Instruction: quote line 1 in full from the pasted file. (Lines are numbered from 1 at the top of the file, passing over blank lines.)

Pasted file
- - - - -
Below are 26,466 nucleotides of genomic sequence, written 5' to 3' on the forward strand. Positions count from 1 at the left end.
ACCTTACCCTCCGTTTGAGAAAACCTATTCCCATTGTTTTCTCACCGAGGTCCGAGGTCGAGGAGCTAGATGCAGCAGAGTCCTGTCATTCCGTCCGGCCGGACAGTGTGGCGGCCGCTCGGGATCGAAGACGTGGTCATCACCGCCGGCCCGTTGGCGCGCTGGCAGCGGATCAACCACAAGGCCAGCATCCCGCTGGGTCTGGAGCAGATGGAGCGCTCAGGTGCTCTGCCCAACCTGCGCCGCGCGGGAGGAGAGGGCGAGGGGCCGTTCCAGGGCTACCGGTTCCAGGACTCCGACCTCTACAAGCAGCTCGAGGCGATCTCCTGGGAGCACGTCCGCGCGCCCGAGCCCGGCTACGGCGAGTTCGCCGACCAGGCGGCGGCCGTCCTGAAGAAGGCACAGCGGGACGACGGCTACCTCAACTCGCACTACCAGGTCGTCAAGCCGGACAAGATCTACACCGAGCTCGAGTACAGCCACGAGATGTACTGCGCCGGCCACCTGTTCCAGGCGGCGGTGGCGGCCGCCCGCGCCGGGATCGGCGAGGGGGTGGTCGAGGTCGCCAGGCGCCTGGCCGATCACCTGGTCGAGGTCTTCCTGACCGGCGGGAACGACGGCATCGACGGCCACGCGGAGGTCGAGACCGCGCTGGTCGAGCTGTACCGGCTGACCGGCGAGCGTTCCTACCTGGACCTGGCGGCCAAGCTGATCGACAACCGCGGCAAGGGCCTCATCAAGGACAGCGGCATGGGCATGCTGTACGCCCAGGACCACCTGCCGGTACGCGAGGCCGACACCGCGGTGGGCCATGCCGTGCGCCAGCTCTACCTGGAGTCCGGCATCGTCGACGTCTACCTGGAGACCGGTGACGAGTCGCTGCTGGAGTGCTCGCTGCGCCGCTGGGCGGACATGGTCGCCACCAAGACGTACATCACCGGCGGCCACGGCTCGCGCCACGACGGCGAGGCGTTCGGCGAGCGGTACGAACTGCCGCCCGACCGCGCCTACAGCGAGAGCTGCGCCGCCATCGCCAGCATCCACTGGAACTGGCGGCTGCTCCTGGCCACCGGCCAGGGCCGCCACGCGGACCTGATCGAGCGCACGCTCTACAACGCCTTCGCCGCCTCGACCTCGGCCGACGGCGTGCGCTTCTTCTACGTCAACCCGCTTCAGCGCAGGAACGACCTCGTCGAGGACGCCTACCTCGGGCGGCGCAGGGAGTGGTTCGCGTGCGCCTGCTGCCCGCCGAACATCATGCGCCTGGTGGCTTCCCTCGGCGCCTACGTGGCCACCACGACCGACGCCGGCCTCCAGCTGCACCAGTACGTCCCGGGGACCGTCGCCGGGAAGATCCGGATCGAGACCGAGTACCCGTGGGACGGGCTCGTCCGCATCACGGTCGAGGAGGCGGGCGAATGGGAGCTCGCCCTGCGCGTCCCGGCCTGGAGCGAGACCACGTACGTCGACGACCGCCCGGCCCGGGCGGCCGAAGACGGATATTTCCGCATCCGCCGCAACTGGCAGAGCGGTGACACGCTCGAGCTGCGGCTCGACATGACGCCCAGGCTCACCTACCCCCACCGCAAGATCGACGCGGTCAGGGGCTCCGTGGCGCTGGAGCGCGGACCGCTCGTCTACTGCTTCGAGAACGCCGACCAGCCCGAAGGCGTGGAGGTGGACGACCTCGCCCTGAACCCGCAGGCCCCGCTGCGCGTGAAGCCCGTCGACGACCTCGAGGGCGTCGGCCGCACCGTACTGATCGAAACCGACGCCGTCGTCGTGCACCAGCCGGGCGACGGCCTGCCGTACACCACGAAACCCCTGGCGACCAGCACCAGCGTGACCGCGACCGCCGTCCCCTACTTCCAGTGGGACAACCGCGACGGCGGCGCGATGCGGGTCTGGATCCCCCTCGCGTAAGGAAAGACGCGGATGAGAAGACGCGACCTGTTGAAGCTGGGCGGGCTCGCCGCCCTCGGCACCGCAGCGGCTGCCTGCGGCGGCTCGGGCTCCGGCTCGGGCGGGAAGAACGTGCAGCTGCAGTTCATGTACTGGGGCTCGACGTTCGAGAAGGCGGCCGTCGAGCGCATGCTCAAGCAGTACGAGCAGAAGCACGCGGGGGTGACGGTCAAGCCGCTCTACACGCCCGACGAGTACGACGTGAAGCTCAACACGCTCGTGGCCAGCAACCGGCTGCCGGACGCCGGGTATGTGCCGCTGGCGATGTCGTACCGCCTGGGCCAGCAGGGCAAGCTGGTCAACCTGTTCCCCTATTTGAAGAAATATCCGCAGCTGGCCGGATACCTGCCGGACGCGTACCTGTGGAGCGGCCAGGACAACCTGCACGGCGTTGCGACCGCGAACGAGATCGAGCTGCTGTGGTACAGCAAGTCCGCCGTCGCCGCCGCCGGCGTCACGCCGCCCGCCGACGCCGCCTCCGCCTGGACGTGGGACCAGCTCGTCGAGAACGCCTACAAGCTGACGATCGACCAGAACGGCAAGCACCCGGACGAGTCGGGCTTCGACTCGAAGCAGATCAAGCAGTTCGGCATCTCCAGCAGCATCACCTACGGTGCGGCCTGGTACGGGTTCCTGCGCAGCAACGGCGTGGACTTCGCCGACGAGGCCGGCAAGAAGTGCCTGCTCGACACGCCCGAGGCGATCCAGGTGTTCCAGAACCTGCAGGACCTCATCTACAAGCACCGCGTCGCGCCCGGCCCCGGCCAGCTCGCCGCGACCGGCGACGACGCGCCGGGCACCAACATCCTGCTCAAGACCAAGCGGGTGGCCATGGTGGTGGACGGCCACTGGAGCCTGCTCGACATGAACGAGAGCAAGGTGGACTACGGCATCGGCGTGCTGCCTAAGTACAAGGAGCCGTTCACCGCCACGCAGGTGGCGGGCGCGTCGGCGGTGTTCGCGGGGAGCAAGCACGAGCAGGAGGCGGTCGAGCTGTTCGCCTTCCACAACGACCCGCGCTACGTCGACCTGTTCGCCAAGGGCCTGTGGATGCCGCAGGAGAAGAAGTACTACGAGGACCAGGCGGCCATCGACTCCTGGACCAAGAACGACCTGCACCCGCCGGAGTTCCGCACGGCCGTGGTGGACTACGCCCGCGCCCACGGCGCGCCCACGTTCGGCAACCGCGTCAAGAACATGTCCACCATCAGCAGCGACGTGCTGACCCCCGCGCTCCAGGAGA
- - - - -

Below are 26,466 nucleotides of genomic sequence, written 5' to 3' on the forward strand. Positions count from 1 at the left end.